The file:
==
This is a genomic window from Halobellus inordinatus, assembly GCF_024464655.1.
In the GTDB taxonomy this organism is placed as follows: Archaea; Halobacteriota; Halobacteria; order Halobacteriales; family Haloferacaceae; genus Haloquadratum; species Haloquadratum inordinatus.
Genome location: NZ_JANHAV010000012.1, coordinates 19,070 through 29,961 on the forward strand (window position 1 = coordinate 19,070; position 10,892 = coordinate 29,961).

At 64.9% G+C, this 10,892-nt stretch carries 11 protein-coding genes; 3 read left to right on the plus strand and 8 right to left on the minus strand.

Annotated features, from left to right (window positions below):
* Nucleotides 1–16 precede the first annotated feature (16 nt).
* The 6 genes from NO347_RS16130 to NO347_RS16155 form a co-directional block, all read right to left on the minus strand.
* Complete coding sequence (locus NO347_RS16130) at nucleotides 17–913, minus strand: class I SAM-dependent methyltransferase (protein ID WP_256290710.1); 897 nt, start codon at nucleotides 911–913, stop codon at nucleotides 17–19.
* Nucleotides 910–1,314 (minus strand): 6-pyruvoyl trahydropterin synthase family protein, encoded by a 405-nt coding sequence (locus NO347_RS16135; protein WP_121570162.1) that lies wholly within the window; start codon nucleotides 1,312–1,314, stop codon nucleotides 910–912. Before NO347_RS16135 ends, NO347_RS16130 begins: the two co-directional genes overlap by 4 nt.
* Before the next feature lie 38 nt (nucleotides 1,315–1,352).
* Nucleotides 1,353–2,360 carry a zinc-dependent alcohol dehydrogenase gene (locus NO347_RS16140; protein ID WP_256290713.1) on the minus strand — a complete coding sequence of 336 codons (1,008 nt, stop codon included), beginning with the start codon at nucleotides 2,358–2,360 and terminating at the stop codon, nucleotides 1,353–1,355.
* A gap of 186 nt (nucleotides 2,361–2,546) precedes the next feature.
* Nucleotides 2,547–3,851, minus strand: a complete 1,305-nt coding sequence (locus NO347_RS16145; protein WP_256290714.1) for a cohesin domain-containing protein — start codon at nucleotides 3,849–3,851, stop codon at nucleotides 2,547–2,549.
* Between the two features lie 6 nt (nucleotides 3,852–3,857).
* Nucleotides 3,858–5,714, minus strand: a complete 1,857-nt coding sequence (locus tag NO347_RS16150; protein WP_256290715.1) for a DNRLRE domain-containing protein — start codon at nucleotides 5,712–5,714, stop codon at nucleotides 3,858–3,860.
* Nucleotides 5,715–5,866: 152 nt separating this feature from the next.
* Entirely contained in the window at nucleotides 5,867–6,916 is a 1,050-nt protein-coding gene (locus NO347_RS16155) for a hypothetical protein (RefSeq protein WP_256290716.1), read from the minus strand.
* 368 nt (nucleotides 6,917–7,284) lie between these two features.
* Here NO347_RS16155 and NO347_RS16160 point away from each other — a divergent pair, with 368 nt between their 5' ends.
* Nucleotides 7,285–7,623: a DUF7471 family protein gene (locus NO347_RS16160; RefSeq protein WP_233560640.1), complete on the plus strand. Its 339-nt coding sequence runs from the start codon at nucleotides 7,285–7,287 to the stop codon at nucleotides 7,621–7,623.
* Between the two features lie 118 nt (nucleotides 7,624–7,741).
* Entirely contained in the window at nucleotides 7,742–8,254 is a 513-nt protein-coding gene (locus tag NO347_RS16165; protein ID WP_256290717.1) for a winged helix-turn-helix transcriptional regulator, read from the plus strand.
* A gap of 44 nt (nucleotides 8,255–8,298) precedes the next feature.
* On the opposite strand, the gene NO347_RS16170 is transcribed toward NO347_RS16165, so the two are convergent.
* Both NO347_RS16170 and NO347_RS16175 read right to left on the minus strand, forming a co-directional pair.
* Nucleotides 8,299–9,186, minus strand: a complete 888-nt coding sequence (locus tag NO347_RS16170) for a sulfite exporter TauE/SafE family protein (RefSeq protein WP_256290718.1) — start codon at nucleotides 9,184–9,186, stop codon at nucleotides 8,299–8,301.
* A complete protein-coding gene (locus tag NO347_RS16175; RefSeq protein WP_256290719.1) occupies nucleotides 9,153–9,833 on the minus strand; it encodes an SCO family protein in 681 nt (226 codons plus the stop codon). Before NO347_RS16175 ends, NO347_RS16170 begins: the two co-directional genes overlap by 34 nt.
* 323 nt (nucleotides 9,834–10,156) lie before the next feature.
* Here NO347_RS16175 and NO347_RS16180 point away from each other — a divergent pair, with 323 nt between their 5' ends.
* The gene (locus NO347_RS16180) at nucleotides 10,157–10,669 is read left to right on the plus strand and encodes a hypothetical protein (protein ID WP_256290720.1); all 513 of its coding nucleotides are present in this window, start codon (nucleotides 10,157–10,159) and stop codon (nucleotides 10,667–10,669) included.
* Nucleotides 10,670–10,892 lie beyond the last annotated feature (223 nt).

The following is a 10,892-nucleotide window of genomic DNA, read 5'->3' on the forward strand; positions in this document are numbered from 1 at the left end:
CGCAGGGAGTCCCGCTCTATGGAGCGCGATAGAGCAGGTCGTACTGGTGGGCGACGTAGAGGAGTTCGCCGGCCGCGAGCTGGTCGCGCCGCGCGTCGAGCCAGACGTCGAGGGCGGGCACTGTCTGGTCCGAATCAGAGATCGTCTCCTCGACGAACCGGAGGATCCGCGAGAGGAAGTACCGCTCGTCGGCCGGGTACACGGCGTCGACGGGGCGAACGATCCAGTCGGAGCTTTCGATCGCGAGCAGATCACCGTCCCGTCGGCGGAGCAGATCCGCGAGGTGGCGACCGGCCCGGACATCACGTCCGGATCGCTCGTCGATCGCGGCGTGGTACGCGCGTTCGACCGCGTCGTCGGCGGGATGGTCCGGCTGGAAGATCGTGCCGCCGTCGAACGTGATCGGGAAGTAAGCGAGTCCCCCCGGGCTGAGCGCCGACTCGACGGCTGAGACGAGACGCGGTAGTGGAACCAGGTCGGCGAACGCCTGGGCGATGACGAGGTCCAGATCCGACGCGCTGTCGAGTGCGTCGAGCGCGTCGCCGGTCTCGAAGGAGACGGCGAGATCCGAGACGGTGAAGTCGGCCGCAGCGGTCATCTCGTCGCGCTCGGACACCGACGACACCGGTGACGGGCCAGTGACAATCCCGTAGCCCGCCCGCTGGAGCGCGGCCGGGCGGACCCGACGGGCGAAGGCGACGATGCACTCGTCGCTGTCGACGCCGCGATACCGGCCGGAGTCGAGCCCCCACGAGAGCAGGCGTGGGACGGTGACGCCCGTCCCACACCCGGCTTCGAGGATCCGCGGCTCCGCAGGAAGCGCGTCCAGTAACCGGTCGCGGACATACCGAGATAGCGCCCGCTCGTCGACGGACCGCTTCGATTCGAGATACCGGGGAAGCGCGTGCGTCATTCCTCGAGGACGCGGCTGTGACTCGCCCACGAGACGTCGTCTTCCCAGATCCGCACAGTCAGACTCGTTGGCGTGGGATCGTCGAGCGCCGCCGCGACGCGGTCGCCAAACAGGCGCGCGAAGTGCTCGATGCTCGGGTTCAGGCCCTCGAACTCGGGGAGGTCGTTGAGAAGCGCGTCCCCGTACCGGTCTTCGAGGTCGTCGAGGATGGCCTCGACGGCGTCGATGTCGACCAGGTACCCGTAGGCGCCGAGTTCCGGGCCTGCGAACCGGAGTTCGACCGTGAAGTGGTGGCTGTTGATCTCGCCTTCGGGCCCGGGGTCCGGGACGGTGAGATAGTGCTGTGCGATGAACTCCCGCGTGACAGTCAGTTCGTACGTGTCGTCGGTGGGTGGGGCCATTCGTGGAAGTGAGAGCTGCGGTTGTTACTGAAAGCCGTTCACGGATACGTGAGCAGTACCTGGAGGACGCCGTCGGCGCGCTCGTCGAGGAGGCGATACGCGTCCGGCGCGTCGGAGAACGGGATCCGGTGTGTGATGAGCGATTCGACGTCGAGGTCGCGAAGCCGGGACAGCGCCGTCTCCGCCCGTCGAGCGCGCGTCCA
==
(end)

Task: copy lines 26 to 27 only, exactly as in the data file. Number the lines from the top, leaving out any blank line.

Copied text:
* Nucleotides 8,299–9,186, minus strand: a complete 888-nt coding sequence (locus tag NO347_RS16170) for a sulfite exporter TauE/SafE family protein (RefSeq protein WP_256290718.1) — start codon at nucleotides 9,184–9,186, stop codon at nucleotides 8,299–8,301.
* A complete protein-coding gene (locus tag NO347_RS16175; RefSeq protein WP_256290719.1) occupies nucleotides 9,153–9,833 on the minus strand; it encodes an SCO family protein in 681 nt (226 codons plus the stop codon). Before NO347_RS16175 ends, NO347_RS16170 begins: the two co-directional genes overlap by 34 nt.